estimated to be reduced to (0 to —0.6), 6-7, and —0.7 ppt per year, respectively (Montzka et al., 1996a; Cun-nold et al., 1997). Derwent et al. (1998) report that between 1995 and 1996, CFC-11 decreased by -0.8 ± 0.2 ppt per year, and CFC-113 by about —0.5 ppt per year. That is, the tropospheric concentrations of CFC-11 and CFC-113 have started to decrease in response to the controls. (For a review of the history and atmospheric trends in CFC-11 until 1992, see Khalil and Rasmussen (1993).) The same is seen in Fig. 13.4 to be true for methylchloroform and CC14. The latter is used in the production of CFCs. CC14 peaked at 104 + 3 ppt in 1989-1990 and has been decreasing at 0.7 + 0.1 ppt per year since then (Simmonds et al., 1998a; Derwent et al., 1998). Part of the reason for the rapid response of CH3CC13 concentrations to changes in emissions (Fig. f 3.4), with a decrease of about —18 + 2 ppt per year between mid-1995 and mid-1996 (Derwent et al., 1998), is its short tropospheric lifetime (~5 years) due to the presence of abstractable hydrogen atoms.

From the discussion of the chemistry of CFCs in the stratosphere in the preceding chapter, it might be expected that HC1 and HF from the reactions of the chlorine and fluorine atoms produced on photolysis of the CFCs would also have increased in the stratosphere. This has also been observed, and the magnitude and timing of the increases are clearly consistent with the increase in CFCs (Rinsland et al., 1991; Russell et al., 1996). For example, Wallace et al. (1997) have followed stratospheric HC1 using ground-based infrared spectroscopy with the sun as the source from 1971 through April of 1997. Over this period, HC1 increased by a factor of 3-4. There is an indication in the data that the rate of increase has slowed since about 1990, as expected given the trend in CFCs.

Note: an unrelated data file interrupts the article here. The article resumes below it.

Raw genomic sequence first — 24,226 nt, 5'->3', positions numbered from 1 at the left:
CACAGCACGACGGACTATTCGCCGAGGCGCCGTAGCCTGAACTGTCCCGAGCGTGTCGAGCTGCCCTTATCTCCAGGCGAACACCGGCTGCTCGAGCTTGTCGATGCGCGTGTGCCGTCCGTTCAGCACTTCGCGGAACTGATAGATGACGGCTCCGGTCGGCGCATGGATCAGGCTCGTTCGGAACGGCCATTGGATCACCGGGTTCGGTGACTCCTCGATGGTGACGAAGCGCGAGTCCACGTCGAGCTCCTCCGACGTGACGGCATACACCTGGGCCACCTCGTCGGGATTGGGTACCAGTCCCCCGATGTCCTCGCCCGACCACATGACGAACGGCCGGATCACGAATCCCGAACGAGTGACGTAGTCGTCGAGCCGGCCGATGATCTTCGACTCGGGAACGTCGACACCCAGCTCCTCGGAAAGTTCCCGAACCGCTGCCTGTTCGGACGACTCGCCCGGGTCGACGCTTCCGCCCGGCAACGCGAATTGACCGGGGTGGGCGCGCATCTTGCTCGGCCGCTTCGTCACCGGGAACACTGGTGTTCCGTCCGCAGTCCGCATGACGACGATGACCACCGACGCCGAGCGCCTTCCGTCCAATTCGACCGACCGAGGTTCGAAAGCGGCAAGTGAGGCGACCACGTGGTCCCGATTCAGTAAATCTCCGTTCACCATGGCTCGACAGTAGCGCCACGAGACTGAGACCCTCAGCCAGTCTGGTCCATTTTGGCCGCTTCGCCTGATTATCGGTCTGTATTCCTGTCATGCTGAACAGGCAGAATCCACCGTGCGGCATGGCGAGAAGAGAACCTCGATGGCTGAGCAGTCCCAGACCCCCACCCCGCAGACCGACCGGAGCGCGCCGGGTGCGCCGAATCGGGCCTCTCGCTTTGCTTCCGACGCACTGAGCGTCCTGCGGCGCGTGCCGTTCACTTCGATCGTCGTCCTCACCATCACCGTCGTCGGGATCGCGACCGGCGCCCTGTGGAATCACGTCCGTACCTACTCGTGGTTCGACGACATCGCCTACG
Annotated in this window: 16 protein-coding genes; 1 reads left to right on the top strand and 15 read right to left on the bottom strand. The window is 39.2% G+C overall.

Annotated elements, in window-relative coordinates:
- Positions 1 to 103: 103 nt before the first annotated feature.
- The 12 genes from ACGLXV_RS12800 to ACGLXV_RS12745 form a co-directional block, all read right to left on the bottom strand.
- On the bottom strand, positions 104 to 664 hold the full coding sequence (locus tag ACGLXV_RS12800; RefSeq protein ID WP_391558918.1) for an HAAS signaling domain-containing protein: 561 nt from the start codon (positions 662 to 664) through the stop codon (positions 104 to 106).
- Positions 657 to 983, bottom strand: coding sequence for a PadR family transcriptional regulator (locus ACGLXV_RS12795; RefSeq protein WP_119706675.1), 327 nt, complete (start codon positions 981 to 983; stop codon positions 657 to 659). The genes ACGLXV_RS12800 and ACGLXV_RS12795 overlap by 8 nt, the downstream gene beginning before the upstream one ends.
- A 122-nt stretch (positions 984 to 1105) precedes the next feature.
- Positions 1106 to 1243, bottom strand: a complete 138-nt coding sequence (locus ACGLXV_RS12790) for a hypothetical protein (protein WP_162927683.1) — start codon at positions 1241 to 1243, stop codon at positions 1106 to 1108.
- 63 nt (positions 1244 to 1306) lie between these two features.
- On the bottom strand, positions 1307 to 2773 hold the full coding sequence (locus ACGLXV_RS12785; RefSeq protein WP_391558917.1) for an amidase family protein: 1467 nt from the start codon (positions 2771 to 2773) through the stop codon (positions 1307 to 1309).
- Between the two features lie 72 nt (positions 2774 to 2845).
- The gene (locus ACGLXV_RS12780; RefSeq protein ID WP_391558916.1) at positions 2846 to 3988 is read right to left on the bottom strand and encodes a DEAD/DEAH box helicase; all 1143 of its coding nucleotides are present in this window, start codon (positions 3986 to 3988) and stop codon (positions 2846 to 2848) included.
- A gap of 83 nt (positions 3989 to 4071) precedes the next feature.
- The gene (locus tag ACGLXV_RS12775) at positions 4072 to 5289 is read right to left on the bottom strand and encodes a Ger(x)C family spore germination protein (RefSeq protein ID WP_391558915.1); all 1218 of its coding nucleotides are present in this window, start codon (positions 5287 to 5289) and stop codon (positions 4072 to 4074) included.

Figure 13.5 shows the measured global mean tropospheric concentrations of the halons H-1301, H-1211, and H-2402 (Butler et al., 1998). At the end of 1996, the mixing ratio of H-f301 was 2.3 + 0.1 ppt, with a growth rate of 0.044 + O.Off ppt yr_l. As seen in Fig. 13.5 and in other analyses of the trend (Montzka et al., f996a), the growth rate appears to be slowing. H-1211 was present at a mixing ratio of 3.5 + 0.1 ppt at the end of 1996, with a growth rate of 0.16 + 0.016 ppt yr-1. Fewer data are available for H-2402, which was present at a concentration of 0.45 + 0.03 ppt at the end of f996 and had a growth rate of 0.009 + 0.001 ppt yr-1.

At the same time that the production and usage of the compounds shown in Figs. 13.4 and 13.5 were decreasing due to the international agreements, the use of alternates (Table 13.1) was increasing (e.g., see Midgley and McCulloch, 1997; and McCulloch and

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